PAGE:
Maybe I should have said "Here comes windows ME"

You are right, Vista was damn good once it was patched up.
 

Zarathustra[H]

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It seems to continue the trend to dumbing down the UI, and I hate that.

It reminds me of Apple.

I don't understand why these constant changes are necessary. It would be nice if they just chose a UI and stuck with it rather than making it a moving target.
 

Mchart

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This makes no sense to me. It would make more sense to stick with 10 long term like OSX at this point and do the regular updates.
 

Zarathustra[H]

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Hopefully that is the case.


I hated Win8 with a passion. It's like they haven't learned.

They are still salty that they missed the mobile bandwagon, so instead of trying to break into mobile with a new product (which is very difficult to do, and they have already failed at) they are trying to convert the entirety of Windows into a mobile operating system.

Screw desktop productivity. There is no money in that. Mobile is the future, right? o_O

It's not for me. I hate just about 100% of UI changes since Win7. Flat, ugly, lots of dead space and wasted screen real estate so they can have fat finger touch screen space, you name it. Everything about it sucks, but it seems Microsoft is absolutely determined to bring Windows down this path and they - as always - don't care if their users hate it.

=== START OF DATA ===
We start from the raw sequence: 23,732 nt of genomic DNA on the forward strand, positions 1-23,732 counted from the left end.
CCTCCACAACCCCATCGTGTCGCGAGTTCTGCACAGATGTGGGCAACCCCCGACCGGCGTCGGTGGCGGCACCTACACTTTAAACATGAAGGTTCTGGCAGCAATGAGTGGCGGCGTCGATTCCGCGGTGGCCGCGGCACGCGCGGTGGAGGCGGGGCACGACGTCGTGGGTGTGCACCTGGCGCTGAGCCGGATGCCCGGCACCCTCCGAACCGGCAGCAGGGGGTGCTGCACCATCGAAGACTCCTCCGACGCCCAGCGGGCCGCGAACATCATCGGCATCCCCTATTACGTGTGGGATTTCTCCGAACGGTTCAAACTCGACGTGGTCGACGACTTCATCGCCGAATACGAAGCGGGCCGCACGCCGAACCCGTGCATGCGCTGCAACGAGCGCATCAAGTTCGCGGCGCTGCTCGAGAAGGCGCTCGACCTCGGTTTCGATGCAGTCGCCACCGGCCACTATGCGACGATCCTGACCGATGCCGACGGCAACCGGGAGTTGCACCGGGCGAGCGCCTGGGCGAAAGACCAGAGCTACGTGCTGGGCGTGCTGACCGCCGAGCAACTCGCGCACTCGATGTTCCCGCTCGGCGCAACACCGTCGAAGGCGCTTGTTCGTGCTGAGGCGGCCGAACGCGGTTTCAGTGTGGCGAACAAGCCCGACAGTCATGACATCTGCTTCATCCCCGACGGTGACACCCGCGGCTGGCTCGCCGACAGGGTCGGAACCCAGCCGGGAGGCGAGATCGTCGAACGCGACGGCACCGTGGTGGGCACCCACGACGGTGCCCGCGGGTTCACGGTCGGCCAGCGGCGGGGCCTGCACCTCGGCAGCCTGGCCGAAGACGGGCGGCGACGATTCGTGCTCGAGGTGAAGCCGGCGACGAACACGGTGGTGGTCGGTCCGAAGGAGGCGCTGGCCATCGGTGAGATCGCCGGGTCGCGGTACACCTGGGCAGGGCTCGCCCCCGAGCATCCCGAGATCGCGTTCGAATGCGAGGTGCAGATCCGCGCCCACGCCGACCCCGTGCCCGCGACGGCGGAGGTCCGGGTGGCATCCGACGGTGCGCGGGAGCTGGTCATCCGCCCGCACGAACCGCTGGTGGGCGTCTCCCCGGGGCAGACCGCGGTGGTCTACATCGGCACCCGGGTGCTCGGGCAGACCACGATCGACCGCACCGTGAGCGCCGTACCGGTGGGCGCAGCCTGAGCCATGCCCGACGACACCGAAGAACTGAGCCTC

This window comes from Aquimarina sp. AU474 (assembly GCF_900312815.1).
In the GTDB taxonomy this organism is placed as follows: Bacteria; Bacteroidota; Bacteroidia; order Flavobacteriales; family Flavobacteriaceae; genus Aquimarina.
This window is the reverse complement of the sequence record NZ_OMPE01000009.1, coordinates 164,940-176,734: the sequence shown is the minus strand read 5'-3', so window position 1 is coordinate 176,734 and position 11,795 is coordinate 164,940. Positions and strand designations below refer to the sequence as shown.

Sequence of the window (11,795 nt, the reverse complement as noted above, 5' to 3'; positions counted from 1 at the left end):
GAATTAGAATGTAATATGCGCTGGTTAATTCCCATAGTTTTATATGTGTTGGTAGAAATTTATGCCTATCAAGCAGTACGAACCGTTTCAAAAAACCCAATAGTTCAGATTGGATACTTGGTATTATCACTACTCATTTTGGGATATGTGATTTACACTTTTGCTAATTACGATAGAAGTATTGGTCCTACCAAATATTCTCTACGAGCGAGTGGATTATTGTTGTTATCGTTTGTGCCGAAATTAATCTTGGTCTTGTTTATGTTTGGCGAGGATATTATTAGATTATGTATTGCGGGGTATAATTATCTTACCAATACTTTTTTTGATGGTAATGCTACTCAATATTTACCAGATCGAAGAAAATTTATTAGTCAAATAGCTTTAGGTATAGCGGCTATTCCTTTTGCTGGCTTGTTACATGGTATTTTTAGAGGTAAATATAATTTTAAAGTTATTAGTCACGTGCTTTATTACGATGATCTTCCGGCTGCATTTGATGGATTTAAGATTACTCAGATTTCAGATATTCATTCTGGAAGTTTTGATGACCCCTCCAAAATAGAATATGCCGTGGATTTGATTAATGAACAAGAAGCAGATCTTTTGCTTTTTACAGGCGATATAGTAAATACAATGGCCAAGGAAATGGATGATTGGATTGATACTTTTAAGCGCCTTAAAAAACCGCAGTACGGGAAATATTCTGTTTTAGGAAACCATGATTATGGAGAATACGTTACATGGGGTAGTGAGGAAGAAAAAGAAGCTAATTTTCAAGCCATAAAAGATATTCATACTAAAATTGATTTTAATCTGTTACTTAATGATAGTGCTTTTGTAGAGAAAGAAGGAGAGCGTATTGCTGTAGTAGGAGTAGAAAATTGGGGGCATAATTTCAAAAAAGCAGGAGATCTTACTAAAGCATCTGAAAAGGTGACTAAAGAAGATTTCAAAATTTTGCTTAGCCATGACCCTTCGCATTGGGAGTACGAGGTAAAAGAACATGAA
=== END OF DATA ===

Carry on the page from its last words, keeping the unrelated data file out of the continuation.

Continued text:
GotNoRice

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It seems to continue the trend to dumbing down the UI, and I hate that.

It reminds me of Apple.

I don't understand why these constant changes are necessary. It would be nice if they just chose a UI and stuck with it rather than making it a moving target.


Here's the thing though. Change is always painful. You really don't know if it's better or not until you're looking back and analyzing it in retrospect. Many hated the UI changes after XP, yet going back and using XP today is downright painful. Would we all be better off if they had just "stuck with" the XP UI and never moved on?
 

Armenius